Doctors have performed the first penis transplant in the USA

Doctors have performed the first penis transplant in the USA

A prominent health news story over the last few days has been the reporting on the first penis transplant in the USA. The story may make many readers wince, but as the doctors who performed the operation have pointed out, the development of a workable procedure for penis transplants could be of tremendous importance to thousands of cancer sufferers, former soldiers, and others worldwide. After a failed attempt in China a decade ago, and a single successful operation in South Africa in 2014, the doctors have said that they are ‘cautiously optimistic’ that the operation has been a success – the recipient, 64 year-old cancer patient Thomas Manning, is said to be feeling well, having felt little pain. It is hoped that he will be able to urinate within weeks and to perform sexually within months. His doctors hope that the operation will be a significant step in developing a procedure that may help thousands of others. This story follows the news last month that an Italian doctor is hoping to soon be able to perform the world’s first human head transplant.

Secondly, you may have read news reports over the last few days warning men to become fathers before they turn 40, because fathers over 40 are at a significantly increased risk of having children with serious illnesses. As the NHS’s Behind the Headlines feature explains, though, ‘this is an opinion piece’ and we shouldn’t take these stories as evidence that there is a ‘male biological clock’ or that middle-age fathers are putting their children at risk. The research that formed the basis of this story was focused on a review of scientific evidence that changes that occur in a person’s gene activity as they age may be passed on to their children, and didn’t make any claims about the overall appropriateness of men over 40 having children. As the NHS’s reportage concludes, what men hoping to conceive should focus on is avoiding smoking and excessive alcohol, and eating a healthy diet. You can also read the original research yourself.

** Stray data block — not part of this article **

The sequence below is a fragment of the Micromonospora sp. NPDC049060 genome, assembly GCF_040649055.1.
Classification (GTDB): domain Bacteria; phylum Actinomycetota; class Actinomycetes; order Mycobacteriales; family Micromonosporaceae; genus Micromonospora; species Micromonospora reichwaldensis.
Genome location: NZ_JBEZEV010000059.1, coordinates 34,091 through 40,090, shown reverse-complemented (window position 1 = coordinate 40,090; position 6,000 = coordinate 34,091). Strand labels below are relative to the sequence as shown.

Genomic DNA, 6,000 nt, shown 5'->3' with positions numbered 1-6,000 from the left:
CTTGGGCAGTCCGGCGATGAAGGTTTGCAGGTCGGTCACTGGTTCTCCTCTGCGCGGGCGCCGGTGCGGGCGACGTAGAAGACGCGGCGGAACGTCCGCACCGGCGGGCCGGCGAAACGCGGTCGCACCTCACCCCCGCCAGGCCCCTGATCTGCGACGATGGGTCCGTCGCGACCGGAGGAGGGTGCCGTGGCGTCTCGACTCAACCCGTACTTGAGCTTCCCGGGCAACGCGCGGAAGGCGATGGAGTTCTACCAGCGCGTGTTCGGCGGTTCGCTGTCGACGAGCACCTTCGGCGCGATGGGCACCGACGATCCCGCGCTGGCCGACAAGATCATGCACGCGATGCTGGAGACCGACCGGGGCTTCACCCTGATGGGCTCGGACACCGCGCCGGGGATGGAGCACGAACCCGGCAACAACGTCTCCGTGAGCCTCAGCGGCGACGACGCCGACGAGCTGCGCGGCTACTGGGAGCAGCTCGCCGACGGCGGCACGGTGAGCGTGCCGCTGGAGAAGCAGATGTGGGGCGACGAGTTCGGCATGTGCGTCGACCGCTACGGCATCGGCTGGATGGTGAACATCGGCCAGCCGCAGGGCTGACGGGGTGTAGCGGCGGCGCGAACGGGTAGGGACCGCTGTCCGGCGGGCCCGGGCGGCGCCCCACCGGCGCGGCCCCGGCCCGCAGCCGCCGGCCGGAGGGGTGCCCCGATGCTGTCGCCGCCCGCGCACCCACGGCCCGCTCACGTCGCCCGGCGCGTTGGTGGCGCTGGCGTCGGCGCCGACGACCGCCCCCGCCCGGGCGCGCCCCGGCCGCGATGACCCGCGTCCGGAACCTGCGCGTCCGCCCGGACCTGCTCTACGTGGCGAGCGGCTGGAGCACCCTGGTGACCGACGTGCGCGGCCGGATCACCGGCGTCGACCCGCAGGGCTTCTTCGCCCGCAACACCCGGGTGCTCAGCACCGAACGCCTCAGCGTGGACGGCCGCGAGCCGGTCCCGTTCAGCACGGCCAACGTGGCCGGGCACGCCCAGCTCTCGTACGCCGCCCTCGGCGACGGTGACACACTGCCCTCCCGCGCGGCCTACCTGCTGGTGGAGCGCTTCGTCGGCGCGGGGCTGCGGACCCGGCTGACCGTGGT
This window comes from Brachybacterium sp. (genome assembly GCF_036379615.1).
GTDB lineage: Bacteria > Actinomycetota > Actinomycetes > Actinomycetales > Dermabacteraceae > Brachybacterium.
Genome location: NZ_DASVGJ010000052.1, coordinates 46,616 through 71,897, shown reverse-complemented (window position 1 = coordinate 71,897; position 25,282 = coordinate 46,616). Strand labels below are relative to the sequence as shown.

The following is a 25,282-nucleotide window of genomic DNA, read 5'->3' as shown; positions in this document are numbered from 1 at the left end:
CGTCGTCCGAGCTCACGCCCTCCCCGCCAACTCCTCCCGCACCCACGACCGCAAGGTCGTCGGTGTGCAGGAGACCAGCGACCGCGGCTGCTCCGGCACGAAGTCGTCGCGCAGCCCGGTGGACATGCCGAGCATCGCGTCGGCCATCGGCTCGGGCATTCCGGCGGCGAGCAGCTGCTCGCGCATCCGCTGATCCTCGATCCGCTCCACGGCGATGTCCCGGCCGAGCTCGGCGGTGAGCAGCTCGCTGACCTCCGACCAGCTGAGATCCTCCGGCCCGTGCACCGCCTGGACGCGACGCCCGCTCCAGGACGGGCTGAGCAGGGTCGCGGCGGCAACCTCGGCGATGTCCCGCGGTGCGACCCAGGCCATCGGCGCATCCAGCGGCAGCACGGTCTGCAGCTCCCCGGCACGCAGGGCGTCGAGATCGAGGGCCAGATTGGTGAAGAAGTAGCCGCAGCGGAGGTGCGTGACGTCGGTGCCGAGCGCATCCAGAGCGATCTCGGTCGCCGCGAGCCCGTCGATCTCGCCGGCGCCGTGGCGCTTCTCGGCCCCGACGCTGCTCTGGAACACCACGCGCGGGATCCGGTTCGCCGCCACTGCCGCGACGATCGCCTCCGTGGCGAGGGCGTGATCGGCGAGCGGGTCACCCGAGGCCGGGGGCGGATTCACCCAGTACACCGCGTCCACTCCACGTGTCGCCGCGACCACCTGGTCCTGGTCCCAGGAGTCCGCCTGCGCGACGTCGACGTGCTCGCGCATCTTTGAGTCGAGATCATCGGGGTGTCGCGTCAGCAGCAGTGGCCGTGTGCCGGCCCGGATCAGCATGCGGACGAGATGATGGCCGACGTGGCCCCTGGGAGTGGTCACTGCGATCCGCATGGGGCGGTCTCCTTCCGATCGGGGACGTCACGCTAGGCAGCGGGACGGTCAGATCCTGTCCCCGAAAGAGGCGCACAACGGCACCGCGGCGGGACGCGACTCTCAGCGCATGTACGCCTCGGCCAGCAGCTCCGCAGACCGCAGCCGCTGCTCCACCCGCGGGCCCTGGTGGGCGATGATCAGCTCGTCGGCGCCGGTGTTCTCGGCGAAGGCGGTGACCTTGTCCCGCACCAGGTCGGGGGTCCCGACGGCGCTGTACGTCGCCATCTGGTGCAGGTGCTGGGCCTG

Finally, an update on the junior doctors dispute: last week the contract negotiations between the government and the British Medical Association (on behalf of the junior doctors) were extended until tomorrow, Wednesday 18th May 2016. The talks are being treated as a last chance for the two sides to come to an agreement before the government ‘imposes’ the contract on new graduating doctors at the end of this month. While the talks are ongoing, the BMA is suspending plans for further strikes, and the government is suspending its own plans to impose the contract. We will find out this week whether either the imposition or the strikes (or both) will go ahead as planned.

Let us know, as always, what you think of these stories in the comments below. Do you think older people should avoid having children? What are your hopes for the junior doctors’ contract renegotiations? And what do you make of the story of a (hopefully) successful penis transplant?



This is the talkhealth blog spot, where we post on a wide range of health conditions, topics, issues and concerns. We post when we see something that we believe is of interest to our visitors. Our posts do not reflect any particular view or standpoint of talkhealth, but are merely to raise attention and awareness.

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